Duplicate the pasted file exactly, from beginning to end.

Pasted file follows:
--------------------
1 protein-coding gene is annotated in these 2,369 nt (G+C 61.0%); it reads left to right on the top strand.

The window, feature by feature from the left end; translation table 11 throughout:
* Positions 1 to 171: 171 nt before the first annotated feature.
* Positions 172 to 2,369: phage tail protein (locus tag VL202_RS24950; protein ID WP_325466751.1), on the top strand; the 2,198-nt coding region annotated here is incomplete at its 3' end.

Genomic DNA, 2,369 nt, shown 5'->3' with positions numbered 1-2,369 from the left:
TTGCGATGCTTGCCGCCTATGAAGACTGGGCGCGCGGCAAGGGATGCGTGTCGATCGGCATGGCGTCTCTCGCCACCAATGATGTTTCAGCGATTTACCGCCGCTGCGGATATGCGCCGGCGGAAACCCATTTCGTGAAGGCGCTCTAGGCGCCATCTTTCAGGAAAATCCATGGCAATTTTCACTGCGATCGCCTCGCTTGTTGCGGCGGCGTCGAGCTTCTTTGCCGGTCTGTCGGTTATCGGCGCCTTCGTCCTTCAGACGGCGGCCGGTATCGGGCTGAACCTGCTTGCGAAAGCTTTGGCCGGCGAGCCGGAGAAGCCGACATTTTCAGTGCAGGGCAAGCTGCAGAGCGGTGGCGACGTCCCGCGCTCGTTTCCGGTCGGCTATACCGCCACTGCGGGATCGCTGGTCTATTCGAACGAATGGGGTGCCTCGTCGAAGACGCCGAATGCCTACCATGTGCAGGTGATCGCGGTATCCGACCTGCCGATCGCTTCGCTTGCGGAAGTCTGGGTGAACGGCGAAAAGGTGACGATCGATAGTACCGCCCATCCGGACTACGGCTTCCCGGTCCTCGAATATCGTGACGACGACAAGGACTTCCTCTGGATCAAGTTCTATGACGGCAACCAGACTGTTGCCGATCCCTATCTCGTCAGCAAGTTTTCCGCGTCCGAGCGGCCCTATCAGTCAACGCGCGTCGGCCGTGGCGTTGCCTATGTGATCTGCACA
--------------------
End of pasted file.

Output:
1 protein-coding gene is annotated in these 2,369 nt (G+C 61.0%); it reads left to right on the top strand.

The window, feature by feature from the left end; translation table 11 throughout:
* Positions 1 to 171: 171 nt before the first annotated feature.
* Positions 172 to 2,369: phage tail protein (locus tag VL202_RS24950; protein ID WP_325466751.1), on the top strand; the 2,198-nt coding region annotated here is incomplete at its 3' end.

Genomic DNA, 2,369 nt, shown 5'->3' with positions numbered 1-2,369 from the left:
TTGCGATGCTTGCCGCCTATGAAGACTGGGCGCGCGGCAAGGGATGCGTGTCGATCGGCATGGCGTCTCTCGCCACCAATGATGTTTCAGCGATTTACCGCCGCTGCGGATATGCGCCGGCGGAAACCCATTTCGTGAAGGCGCTCTAGGCGCCATCTTTCAGGAAAATCCATGGCAATTTTCACTGCGATCGCCTCGCTTGTTGCGGCGGCGTCGAGCTTCTTTGCCGGTCTGTCGGTTATCGGCGCCTTCGTCCTTCAGACGGCGGCCGGTATCGGGCTGAACCTGCTTGCGAAAGCTTTGGCCGGCGAGCCGGAGAAGCCGACATTTTCAGTGCAGGGCAAGCTGCAGAGCGGTGGCGACGTCCCGCGCTCGTTTCCGGTCGGCTATACCGCCACTGCGGGATCGCTGGTCTATTCGAACGAATGGGGTGCCTCGTCGAAGACGCCGAATGCCTACCATGTGCAGGTGATCGCGGTATCCGACCTGCCGATCGCTTCGCTTGCGGAAGTCTGGGTGAACGGCGAAAAGGTGACGATCGATAGTACCGCCCATCCGGACTACGGCTTCCCGGTCCTCGAATATCGTGACGACGACAAGGACTTCCTCTGGATCAAGTTCTATGACGGCAACCAGACTGTTGCCGATCCCTATCTCGTCAGCAAGTTTTCCGCGTCCGAGCGGCCCTATCAGTCAACGCGCGTCGGCCGTGGCGTTGCCTATGTGATCTGCACA